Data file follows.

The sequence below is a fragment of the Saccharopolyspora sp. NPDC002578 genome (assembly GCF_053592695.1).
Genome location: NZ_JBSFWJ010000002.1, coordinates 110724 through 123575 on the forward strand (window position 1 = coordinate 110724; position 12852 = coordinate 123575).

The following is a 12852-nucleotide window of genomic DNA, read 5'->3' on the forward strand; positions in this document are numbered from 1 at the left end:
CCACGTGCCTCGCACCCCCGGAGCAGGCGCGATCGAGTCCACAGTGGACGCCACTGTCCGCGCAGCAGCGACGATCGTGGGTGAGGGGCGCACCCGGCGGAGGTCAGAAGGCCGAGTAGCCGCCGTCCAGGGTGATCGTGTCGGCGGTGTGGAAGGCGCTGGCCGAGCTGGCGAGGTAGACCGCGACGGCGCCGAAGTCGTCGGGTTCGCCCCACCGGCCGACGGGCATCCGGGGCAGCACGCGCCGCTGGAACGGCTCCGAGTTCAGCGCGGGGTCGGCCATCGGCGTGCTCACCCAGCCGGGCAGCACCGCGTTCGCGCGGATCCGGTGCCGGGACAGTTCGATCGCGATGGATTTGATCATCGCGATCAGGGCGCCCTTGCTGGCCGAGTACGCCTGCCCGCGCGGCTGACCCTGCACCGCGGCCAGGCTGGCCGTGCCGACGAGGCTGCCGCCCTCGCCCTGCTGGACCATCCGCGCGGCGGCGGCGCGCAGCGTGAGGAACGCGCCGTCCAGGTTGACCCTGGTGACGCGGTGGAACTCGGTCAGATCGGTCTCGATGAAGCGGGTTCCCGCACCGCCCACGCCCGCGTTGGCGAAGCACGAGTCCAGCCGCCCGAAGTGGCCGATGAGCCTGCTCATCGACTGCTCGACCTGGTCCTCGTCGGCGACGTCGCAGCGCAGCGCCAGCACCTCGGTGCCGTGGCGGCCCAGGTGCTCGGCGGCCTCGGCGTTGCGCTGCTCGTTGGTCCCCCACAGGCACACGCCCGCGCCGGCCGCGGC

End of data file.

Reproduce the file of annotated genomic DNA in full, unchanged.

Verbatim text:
The sequence below is a fragment of the Saccharopolyspora sp. NPDC002578 genome (assembly GCF_053592695.1).
Genome location: NZ_JBSFWJ010000002.1, coordinates 110724 through 123575 on the forward strand (window position 1 = coordinate 110724; position 12852 = coordinate 123575).

The following is a 12852-nucleotide window of genomic DNA, read 5'->3' on the forward strand; positions in this document are numbered from 1 at the left end:
CCACGTGCCTCGCACCCCCGGAGCAGGCGCGATCGAGTCCACAGTGGACGCCACTGTCCGCGCAGCAGCGACGATCGTGGGTGAGGGGCGCACCCGGCGGAGGTCAGAAGGCCGAGTAGCCGCCGTCCAGGGTGATCGTGTCGGCGGTGTGGAAGGCGCTGGCCGAGCTGGCGAGGTAGACCGCGACGGCGCCGAAGTCGTCGGGTTCGCCCCACCGGCCGACGGGCATCCGGGGCAGCACGCGCCGCTGGAACGGCTCCGAGTTCAGCGCGGGGTCGGCCATCGGCGTGCTCACCCAGCCGGGCAGCACCGCGTTCGCGCGGATCCGGTGCCGGGACAGTTCGATCGCGATGGATTTGATCATCGCGATCAGGGCGCCCTTGCTGGCCGAGTACGCCTGCCCGCGCGGCTGACCCTGCACCGCGGCCAGGCTGGCCGTGCCGACGAGGCTGCCGCCCTCGCCCTGCTGGACCATCCGCGCGGCGGCGGCGCGCAGCGTGAGGAACGCGCCGTCCAGGTTGACCCTGGTGACGCGGTGGAACTCGGTCAGATCGGTCTCGATGAAGCGGGTTCCCGCACCGCCCACGCCCGCGTTGGCGAAGCACGAGTCCAGCCGCCCGAAGTGGCCGATGAGCCTGCTCATCGACTGCTCGACCTGGTCCTCGTCGGCGACGTCGCAGCGCAGCGCCAGCACCTCGGTGCCGTGGCGGCCCAGGTGCTCGGCGGCCTCGGCGTTGCGCTGCTCGTTGGTCCCCCACAGGCACACGCCCGCGCCGGCCGCGGC